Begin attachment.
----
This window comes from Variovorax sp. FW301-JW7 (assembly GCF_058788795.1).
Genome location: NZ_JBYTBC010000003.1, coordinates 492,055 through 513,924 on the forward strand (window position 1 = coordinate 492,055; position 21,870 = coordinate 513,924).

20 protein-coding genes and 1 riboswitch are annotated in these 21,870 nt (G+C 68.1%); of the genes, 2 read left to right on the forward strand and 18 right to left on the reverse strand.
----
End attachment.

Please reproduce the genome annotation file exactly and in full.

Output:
This window comes from Variovorax sp. FW301-JW7 (assembly GCF_058788795.1).
Genome location: NZ_JBYTBC010000003.1, coordinates 492,055 through 513,924 on the forward strand (window position 1 = coordinate 492,055; position 21,870 = coordinate 513,924).

20 protein-coding genes and 1 riboswitch are annotated in these 21,870 nt (G+C 68.1%); of the genes, 2 read left to right on the forward strand and 18 right to left on the reverse strand.